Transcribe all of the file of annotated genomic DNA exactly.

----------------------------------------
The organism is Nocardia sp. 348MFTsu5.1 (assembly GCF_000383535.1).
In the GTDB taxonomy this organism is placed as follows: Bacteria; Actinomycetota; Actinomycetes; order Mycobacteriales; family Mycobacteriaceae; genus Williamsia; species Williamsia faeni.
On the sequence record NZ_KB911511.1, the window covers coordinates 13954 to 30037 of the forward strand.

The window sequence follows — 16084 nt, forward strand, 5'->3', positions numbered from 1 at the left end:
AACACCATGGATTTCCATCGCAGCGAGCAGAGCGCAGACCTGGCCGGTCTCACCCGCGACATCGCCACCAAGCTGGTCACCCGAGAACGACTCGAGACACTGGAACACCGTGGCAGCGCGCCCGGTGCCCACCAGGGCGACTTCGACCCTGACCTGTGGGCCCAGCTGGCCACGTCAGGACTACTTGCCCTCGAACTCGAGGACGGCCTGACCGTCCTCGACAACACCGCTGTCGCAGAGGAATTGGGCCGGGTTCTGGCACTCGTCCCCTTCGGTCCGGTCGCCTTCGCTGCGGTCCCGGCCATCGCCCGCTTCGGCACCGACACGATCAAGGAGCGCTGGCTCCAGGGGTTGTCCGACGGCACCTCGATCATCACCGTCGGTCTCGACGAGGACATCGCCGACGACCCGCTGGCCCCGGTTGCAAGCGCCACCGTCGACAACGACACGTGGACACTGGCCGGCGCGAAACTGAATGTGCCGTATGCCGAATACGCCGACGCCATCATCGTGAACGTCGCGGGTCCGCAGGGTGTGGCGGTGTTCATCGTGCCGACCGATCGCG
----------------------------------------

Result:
The organism is Nocardia sp. 348MFTsu5.1 (assembly GCF_000383535.1).
In the GTDB taxonomy this organism is placed as follows: Bacteria; Actinomycetota; Actinomycetes; order Mycobacteriales; family Mycobacteriaceae; genus Williamsia; species Williamsia faeni.
On the sequence record NZ_KB911511.1, the window covers coordinates 13954 to 30037 of the forward strand.

The window sequence follows — 16084 nt, forward strand, 5'->3', positions numbered from 1 at the left end:
AACACCATGGATTTCCATCGCAGCGAGCAGAGCGCAGACCTGGCCGGTCTCACCCGCGACATCGCCACCAAGCTGGTCACCCGAGAACGACTCGAGACACTGGAACACCGTGGCAGCGCGCCCGGTGCCCACCAGGGCGACTTCGACCCTGACCTGTGGGCCCAGCTGGCCACGTCAGGACTACTTGCCCTCGAACTCGAGGACGGCCTGACCGTCCTCGACAACACCGCTGTCGCAGAGGAATTGGGCCGGGTTCTGGCACTCGTCCCCTTCGGTCCGGTCGCCTTCGCTGCGGTCCCGGCCATCGCCCGCTTCGGCACCGACACGATCAAGGAGCGCTGGCTCCAGGGGTTGTCCGACGGCACCTCGATCATCACCGTCGGTCTCGACGAGGACATCGCCGACGACCCGCTGGCCCCGGTTGCAAGCGCCACCGTCGACAACGACACGTGGACACTGGCCGGCGCGAAACTGAATGTGCCGTATGCCGAATACGCCGACGCCATCATCGTGAACGTCGCGGGTCCGCAGGGTGTGGCGGTGTTCATCGTGCCGACCGATCGCG